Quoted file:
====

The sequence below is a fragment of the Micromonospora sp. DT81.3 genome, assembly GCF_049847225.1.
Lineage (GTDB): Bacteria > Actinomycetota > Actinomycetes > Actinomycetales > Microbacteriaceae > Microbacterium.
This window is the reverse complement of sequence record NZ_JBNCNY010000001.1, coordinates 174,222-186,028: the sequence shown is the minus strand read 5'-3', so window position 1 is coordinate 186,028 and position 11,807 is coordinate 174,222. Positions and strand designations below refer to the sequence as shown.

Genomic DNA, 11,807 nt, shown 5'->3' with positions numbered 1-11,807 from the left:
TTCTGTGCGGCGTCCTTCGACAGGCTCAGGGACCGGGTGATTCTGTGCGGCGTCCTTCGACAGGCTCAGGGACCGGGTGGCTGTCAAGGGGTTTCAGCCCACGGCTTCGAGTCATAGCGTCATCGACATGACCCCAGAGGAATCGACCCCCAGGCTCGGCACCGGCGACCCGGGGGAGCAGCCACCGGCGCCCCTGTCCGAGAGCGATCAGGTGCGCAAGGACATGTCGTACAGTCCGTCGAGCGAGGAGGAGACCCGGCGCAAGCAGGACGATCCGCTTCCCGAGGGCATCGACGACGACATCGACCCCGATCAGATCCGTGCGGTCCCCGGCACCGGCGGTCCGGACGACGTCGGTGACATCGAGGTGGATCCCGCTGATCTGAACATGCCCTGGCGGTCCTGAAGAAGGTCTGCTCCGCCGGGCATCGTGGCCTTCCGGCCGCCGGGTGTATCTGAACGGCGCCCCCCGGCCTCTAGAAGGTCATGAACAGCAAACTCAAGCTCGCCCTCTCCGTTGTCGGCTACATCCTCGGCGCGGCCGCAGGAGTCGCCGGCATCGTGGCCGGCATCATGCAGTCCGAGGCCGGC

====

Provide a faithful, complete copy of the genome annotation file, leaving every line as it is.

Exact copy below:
The sequence below is a fragment of the Micromonospora sp. DT81.3 genome, assembly GCF_049847225.1.
Lineage (GTDB): Bacteria > Actinomycetota > Actinomycetes > Actinomycetales > Microbacteriaceae > Microbacterium.
This window is the reverse complement of sequence record NZ_JBNCNY010000001.1, coordinates 174,222-186,028: the sequence shown is the minus strand read 5'-3', so window position 1 is coordinate 186,028 and position 11,807 is coordinate 174,222. Positions and strand designations below refer to the sequence as shown.

Genomic DNA, 11,807 nt, shown 5'->3' with positions numbered 1-11,807 from the left:
TTCTGTGCGGCGTCCTTCGACAGGCTCAGGGACCGGGTGATTCTGTGCGGCGTCCTTCGACAGGCTCAGGGACCGGGTGGCTGTCAAGGGGTTTCAGCCCACGGCTTCGAGTCATAGCGTCATCGACATGACCCCAGAGGAATCGACCCCCAGGCTCGGCACCGGCGACCCGGGGGAGCAGCCACCGGCGCCCCTGTCCGAGAGCGATCAGGTGCGCAAGGACATGTCGTACAGTCCGTCGAGCGAGGAGGAGACCCGGCGCAAGCAGGACGATCCGCTTCCCGAGGGCATCGACGACGACATCGACCCCGATCAGATCCGTGCGGTCCCCGGCACCGGCGGTCCGGACGACGTCGGTGACATCGAGGTGGATCCCGCTGATCTGAACATGCCCTGGCGGTCCTGAAGAAGGTCTGCTCCGCCGGGCATCGTGGCCTTCCGGCCGCCGGGTGTATCTGAACGGCGCCCCCCGGCCTCTAGAAGGTCATGAACAGCAAACTCAAGCTCGCCCTCTCCGTTGTCGGCTACATCCTCGGCGCGGCCGCAGGAGTCGCCGGCATCGTGGCCGGCATCATGCAGTCCGAGGCCGGC